Railroads were charted in Minnesota as early as 1853, but it was not until 1862 that Minnesota's first railroad began to operate on ten miles of track connecting St. Paul with St. Anthony (now part of Minneapolis). In 1870, the Northern Pacific Railroad began at Carlton, Minnesota and reached Portland, Oregon by 1884. By 1871, railroad lines had reached Minnesota's southern and western borders, and by 1893 the Great Northern Railway extended from St. Paul to Seattle. Over 150 railroad companies received their charters and built rail lines into nearly every part of the state, by World War I consolidating into about a half dozen major railroads. This immense transportation system was made possible by grants of public land to the railroads, estimated in 1873 at over thirteen million acres worth over fifty million dollars.
Railroads were critical to the development of Minnesota; they connected its citizens, agricultural products, natural resources, and manufactured goods with the rest of the country. They promoted towns and cities along their routes, and opened new markets as goods and products were swiftly transported across the country.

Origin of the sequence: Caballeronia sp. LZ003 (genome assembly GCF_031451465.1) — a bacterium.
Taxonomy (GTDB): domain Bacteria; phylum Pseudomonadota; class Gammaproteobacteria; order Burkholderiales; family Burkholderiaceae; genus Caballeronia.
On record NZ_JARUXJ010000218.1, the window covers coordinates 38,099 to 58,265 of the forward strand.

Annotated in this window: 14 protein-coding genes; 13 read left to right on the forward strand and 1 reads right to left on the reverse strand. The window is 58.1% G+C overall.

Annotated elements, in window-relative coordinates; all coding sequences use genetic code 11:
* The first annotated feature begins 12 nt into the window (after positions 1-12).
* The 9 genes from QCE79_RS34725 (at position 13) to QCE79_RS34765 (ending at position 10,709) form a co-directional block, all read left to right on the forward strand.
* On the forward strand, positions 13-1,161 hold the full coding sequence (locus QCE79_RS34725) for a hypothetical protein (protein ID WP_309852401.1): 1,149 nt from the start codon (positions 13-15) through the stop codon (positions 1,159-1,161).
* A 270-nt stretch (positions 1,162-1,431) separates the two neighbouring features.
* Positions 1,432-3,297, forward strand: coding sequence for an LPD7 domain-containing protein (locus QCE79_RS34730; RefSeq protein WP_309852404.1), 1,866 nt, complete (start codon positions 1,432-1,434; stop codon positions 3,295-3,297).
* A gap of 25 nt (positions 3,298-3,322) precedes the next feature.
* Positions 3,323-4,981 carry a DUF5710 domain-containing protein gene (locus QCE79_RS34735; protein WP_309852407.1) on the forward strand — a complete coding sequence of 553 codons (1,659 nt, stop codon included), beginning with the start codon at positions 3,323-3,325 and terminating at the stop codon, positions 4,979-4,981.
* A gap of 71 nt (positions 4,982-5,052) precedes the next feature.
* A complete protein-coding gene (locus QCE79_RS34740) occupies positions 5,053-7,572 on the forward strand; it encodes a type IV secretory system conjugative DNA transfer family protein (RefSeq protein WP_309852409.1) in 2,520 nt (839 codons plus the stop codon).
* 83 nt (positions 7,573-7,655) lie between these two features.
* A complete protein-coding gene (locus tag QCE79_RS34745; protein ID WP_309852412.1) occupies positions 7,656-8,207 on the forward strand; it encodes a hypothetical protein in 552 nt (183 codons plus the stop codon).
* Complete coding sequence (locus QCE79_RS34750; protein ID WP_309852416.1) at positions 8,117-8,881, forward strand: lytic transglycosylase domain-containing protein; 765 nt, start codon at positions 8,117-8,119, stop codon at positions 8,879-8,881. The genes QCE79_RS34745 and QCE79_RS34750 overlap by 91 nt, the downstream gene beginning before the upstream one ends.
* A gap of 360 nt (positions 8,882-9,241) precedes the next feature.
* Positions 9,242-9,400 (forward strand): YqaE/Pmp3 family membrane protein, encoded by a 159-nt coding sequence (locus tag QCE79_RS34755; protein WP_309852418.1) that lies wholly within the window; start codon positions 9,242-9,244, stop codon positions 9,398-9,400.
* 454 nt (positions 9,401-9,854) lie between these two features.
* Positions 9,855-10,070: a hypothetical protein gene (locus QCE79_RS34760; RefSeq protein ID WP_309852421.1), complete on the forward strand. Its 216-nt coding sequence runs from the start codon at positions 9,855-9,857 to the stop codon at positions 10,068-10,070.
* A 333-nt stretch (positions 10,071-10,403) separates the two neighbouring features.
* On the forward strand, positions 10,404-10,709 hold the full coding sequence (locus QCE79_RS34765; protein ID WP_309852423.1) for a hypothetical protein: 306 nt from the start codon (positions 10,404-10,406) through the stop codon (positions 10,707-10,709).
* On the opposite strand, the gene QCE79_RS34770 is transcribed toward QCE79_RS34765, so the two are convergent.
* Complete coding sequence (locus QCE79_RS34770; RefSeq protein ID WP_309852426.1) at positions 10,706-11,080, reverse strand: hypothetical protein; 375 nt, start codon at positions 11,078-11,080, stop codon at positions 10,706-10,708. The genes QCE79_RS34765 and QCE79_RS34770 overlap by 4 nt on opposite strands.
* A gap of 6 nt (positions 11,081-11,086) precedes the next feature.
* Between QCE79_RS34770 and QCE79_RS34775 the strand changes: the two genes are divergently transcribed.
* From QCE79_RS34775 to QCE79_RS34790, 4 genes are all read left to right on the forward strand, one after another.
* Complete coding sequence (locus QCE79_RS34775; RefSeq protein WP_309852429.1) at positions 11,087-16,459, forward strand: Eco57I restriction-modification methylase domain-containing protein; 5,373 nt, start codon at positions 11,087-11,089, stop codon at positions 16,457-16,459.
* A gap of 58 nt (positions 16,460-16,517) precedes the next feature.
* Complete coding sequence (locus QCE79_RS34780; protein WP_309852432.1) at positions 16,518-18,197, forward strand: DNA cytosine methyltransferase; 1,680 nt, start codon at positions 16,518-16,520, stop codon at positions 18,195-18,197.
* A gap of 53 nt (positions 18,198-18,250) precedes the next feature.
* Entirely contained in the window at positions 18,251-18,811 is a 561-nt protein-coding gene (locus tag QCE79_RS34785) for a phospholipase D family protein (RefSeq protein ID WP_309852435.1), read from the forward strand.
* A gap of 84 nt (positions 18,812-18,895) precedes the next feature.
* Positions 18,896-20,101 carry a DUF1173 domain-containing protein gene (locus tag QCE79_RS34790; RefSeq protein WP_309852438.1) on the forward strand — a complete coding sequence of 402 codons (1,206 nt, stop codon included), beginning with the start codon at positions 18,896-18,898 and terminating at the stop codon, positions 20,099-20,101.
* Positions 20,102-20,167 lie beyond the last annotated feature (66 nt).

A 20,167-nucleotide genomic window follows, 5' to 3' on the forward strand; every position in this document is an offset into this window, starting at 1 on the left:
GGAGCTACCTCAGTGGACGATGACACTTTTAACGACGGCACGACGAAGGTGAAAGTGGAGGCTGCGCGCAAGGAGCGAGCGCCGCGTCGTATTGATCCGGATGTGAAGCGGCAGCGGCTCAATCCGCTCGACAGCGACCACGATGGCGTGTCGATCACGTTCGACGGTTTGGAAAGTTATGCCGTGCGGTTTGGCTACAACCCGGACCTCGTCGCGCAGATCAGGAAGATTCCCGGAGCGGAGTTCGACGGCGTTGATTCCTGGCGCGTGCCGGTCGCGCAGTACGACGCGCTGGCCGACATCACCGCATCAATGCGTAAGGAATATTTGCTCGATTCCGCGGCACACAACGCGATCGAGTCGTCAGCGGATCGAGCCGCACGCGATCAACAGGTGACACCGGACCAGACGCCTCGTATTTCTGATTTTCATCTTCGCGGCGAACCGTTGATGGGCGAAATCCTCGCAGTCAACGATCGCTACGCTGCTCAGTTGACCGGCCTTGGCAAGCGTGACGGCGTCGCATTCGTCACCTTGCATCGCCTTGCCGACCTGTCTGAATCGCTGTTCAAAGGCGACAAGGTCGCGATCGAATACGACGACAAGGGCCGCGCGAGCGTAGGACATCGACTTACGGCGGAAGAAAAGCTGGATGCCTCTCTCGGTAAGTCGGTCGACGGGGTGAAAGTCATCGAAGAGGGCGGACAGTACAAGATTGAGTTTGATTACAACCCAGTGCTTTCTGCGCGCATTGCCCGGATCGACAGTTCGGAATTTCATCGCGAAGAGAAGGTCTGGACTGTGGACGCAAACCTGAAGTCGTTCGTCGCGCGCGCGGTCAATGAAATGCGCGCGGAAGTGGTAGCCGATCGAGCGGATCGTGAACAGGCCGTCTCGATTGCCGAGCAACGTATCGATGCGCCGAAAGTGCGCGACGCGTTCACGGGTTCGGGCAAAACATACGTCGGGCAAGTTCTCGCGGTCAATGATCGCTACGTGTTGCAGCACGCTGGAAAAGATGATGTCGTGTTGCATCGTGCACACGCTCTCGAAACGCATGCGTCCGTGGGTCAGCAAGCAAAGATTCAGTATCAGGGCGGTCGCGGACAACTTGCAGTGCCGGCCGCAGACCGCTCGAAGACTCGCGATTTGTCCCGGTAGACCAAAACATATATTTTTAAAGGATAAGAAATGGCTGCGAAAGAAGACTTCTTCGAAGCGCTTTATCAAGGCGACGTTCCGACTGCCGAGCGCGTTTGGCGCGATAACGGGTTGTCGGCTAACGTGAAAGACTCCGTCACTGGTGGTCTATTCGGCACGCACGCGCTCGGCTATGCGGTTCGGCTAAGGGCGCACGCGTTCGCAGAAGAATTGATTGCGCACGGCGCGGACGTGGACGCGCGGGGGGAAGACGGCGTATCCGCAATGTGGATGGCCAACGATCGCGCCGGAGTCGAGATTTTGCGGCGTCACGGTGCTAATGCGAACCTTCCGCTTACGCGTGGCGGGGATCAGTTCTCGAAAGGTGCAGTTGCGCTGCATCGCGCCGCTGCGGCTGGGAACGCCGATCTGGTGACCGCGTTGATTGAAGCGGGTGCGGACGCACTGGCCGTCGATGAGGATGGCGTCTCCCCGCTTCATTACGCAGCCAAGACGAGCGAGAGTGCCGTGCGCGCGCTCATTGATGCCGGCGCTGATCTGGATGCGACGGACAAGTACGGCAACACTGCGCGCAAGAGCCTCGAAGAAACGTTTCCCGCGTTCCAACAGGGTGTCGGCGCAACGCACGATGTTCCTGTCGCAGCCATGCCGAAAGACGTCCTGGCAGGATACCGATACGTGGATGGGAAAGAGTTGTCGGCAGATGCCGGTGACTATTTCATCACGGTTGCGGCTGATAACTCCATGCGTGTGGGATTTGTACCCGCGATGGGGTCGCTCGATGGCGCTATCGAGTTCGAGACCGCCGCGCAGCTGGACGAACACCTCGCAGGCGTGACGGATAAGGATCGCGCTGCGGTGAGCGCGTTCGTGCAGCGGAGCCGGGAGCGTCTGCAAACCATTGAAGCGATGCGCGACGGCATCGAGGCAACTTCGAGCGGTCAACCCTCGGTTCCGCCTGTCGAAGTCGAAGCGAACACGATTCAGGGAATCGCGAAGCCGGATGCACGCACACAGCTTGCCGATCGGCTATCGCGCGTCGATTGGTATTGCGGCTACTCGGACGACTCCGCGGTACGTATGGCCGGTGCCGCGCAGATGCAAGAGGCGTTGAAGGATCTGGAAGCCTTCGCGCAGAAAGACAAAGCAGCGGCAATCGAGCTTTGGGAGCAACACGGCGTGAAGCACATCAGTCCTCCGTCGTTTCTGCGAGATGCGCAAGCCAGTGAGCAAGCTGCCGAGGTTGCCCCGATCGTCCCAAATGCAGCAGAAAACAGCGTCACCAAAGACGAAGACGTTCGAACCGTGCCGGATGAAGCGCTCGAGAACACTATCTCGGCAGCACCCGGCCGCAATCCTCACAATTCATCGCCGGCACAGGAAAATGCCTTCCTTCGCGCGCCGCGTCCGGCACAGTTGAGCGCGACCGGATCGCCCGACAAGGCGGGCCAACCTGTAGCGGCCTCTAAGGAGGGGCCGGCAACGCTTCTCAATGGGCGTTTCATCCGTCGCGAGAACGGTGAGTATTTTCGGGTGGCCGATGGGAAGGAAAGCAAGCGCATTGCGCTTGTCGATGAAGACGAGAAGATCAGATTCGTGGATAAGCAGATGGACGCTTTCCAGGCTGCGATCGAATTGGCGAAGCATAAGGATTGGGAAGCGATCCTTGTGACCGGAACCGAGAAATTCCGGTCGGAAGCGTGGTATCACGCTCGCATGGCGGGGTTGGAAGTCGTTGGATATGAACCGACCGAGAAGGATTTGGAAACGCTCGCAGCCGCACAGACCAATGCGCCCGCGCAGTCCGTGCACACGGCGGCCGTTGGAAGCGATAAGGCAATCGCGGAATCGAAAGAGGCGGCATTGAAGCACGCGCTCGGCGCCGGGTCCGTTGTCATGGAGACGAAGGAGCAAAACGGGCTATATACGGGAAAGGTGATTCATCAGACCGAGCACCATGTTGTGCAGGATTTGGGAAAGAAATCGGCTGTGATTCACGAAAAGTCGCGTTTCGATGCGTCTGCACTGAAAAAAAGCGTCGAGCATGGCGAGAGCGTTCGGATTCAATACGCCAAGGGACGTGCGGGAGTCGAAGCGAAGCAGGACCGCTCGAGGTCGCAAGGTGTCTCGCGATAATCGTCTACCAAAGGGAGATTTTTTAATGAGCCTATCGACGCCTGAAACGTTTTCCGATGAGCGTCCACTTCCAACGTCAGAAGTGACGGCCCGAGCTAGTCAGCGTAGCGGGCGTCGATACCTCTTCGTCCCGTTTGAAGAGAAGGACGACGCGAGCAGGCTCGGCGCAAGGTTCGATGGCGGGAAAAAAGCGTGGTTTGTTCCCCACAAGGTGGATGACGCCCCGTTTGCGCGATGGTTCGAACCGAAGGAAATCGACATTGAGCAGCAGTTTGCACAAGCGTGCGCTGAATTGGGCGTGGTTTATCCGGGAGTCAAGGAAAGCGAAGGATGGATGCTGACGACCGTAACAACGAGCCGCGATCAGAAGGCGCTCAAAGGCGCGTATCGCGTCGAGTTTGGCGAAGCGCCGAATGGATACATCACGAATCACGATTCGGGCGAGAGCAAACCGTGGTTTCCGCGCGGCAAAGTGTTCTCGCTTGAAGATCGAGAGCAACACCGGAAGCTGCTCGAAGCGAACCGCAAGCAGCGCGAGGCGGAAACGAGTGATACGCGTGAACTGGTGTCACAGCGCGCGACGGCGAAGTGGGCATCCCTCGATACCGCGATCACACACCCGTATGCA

The peak year of railroad trackage in Minnesota was 1929 with 9,500 miles. By the mid 1990s there were less than 5,000 miles of track remaining. Passenger service, except for the modest Amtrak effort, was discontinued by the mid 1970s. Decline and further consolidation has been the fate of Minnesota's railroads during the last several decades, and many small towns and rural areas are without rail service of any kind. Numerous miles of right-of-way, once bearing ribbons of steel, now serve recreational uses; many former railroad depots have been adapted for new uses and are tangible reminders of the past.